One of the challenges we face when thinking about systems is believing they’re real. In an important sense, they’re not; systems are models, abstractions that describe causal relationships between things in the world and predict the outcomes of the interactions between them.

There are many ways to model a complex set of interrelated elements. For example, if you want to understand how a car works, you constrain the model’s boundaries to the car’s constituent parts. If, on the other hand, you care about how people use cars to go from one place to another, your model must also include the network of gas stations and refineries, the road network, and possibly the financial systems that make it possible for people to use private cars. Where you place the system’s boundaries will depend on what you’re interested to know out about the situation.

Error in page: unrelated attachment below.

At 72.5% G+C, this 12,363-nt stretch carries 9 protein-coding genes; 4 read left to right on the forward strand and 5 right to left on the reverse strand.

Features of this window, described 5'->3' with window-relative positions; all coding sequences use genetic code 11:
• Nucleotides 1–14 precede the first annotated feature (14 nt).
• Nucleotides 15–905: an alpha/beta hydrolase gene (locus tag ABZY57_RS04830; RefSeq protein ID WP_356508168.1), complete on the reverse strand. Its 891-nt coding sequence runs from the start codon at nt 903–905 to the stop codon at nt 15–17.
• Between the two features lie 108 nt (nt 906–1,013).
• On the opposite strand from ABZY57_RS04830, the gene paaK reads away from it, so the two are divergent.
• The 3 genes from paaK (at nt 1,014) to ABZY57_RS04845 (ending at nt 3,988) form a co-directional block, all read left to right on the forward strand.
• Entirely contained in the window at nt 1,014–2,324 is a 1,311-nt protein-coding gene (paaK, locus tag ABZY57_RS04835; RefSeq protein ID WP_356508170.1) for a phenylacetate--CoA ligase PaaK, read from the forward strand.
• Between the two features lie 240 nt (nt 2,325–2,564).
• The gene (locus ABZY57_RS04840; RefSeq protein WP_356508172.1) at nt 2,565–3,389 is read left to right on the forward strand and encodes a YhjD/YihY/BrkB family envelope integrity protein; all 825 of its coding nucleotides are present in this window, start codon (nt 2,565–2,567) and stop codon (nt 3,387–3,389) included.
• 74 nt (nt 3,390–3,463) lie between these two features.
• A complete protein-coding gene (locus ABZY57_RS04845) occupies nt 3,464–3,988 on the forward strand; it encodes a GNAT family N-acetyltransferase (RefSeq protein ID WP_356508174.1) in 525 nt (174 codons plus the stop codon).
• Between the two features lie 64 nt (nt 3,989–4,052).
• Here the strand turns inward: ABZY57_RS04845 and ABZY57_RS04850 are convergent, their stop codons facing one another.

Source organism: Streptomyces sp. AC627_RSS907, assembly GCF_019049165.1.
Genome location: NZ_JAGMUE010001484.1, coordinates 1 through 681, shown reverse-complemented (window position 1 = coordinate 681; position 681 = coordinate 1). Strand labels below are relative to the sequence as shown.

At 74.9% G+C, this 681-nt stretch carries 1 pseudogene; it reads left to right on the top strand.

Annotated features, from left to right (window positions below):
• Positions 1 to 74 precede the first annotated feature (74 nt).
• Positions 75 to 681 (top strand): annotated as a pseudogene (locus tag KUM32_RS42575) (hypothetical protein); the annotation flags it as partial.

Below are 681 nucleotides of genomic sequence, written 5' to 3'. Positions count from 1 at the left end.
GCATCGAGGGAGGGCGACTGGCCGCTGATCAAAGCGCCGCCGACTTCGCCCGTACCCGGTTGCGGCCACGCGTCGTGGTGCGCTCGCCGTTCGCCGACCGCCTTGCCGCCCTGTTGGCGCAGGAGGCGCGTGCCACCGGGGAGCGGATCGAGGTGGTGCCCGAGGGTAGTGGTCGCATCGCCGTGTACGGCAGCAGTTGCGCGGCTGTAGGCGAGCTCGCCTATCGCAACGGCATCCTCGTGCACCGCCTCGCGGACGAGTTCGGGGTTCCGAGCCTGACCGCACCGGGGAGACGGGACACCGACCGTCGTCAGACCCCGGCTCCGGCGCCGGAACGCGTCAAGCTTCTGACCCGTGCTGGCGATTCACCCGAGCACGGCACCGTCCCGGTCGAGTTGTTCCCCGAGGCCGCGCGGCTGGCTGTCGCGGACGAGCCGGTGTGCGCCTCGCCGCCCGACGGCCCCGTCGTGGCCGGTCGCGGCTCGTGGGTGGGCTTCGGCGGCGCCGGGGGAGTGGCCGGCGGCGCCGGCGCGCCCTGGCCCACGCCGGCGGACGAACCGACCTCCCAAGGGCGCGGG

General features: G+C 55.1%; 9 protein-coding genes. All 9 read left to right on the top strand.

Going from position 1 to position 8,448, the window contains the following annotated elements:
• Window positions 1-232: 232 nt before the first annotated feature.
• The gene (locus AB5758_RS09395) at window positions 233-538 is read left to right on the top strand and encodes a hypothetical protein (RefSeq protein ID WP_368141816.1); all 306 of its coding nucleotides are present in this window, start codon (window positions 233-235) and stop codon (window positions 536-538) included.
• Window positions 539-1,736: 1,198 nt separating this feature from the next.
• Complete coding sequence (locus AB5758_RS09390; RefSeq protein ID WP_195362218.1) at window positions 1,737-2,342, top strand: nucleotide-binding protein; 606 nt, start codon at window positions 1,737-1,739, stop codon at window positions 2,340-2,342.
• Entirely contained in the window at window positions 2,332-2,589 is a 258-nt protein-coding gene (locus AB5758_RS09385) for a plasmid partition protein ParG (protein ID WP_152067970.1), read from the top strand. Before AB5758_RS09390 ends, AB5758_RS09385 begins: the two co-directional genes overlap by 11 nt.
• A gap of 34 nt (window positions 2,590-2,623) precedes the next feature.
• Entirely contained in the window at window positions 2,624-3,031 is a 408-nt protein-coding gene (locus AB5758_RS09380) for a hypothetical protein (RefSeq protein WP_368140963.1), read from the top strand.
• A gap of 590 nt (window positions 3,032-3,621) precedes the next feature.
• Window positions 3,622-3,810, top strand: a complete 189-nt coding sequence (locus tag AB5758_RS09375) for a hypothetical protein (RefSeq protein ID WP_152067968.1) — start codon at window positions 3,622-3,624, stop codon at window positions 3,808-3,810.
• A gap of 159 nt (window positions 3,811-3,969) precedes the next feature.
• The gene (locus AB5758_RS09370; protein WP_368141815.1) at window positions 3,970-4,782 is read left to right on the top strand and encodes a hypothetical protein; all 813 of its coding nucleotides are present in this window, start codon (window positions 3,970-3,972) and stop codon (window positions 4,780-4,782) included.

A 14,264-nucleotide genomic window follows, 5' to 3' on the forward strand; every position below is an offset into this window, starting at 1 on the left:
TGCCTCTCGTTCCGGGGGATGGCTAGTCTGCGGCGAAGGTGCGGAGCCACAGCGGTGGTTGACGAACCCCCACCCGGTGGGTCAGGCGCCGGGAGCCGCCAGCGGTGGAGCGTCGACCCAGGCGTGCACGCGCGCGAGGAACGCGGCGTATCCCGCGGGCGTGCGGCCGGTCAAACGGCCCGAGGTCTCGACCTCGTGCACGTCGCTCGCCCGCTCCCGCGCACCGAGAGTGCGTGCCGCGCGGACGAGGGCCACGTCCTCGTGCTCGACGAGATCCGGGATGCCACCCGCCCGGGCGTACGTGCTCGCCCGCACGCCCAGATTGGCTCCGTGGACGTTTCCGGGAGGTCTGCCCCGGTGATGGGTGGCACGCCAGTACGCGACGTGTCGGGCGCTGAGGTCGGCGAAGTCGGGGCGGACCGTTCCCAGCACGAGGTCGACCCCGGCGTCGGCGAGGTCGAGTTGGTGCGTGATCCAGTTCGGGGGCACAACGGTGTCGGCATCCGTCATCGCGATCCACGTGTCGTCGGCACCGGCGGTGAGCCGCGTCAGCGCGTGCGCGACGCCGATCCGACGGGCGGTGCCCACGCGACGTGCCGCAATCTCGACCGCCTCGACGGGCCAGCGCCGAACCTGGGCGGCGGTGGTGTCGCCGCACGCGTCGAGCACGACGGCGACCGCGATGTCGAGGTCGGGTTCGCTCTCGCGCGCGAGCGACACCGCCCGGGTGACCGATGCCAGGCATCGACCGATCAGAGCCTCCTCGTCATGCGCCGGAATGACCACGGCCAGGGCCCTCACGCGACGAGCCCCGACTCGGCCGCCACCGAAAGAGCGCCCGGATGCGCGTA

A good model allows us to intervene competently. On the other hand, an incomplete or poorly defined model can lead to ineffectiveness (at best) or disaster (at worst). Thus the importance of understanding systems: he or she who can produce the best model (the one that most accurately describes the system’s elements, relationships, purposes, dynamics, and so on) can act more skillfully than someone who can’t.